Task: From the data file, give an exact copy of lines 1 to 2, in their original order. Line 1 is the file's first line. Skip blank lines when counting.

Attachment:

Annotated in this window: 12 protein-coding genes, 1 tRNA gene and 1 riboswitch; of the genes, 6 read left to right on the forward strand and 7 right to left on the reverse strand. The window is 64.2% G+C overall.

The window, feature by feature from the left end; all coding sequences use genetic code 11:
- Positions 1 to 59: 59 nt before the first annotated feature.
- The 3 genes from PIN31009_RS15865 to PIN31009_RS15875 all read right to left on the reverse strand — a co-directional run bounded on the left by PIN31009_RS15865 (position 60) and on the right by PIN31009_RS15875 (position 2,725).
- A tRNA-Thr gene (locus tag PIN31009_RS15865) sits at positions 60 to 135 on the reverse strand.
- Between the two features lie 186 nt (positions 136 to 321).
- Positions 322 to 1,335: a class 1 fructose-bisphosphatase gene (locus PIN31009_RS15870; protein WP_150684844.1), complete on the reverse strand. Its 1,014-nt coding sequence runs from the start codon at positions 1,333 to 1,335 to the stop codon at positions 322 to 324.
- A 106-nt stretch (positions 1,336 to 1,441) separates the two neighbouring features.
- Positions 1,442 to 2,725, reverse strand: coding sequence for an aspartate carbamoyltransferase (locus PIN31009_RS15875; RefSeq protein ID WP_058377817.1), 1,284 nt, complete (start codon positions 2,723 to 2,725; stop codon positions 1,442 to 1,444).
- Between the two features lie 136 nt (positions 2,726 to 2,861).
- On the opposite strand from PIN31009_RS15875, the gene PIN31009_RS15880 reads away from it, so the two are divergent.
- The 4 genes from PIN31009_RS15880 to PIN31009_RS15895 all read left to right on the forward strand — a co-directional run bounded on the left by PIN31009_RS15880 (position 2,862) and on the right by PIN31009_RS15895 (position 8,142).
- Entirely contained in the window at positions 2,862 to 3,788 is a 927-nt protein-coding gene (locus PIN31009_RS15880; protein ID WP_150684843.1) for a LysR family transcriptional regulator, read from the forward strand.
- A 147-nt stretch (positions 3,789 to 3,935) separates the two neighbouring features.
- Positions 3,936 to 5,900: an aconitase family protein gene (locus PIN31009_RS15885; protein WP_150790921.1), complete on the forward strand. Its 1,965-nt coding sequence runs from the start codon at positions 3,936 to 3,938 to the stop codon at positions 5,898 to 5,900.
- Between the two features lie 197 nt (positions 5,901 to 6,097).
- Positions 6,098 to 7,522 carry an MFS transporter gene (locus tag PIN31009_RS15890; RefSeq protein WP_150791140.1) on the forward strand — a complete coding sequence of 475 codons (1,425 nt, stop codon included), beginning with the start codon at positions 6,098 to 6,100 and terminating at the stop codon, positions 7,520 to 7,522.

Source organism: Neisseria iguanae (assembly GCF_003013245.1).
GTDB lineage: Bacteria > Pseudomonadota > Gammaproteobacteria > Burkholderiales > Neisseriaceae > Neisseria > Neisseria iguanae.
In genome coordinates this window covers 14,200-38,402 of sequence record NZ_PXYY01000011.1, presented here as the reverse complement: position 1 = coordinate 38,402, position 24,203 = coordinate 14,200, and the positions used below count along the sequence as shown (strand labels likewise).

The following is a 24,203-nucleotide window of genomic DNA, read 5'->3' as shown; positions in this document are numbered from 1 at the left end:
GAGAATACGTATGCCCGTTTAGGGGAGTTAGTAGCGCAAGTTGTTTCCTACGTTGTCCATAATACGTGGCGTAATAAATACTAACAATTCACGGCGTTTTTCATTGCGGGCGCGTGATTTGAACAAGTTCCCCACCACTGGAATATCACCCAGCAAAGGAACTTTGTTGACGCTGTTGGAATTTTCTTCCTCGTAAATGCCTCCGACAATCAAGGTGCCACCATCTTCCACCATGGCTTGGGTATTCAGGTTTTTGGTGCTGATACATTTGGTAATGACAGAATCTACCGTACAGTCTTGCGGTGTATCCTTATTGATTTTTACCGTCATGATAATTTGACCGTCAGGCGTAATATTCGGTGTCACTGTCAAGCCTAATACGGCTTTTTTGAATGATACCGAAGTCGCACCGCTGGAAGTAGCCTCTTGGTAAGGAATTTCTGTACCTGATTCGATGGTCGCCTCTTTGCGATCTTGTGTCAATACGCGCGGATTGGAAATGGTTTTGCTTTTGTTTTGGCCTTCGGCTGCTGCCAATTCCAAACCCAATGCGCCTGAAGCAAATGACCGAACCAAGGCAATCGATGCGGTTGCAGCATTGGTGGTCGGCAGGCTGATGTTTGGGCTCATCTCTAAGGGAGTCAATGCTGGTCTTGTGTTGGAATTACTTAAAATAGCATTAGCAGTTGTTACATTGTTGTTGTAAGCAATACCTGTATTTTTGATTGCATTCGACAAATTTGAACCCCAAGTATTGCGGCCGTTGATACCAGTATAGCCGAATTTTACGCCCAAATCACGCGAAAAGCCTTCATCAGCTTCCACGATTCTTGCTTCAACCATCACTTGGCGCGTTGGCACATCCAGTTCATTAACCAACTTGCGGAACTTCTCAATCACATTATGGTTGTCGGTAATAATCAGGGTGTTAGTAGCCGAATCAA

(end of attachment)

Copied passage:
Annotated in this window: 12 protein-coding genes, 1 tRNA gene and 1 riboswitch; of the genes, 6 read left to right on the forward strand and 7 right to left on the reverse strand. The window is 64.2% G+C overall.

The window, feature by feature from the left end; all coding sequences use genetic code 11: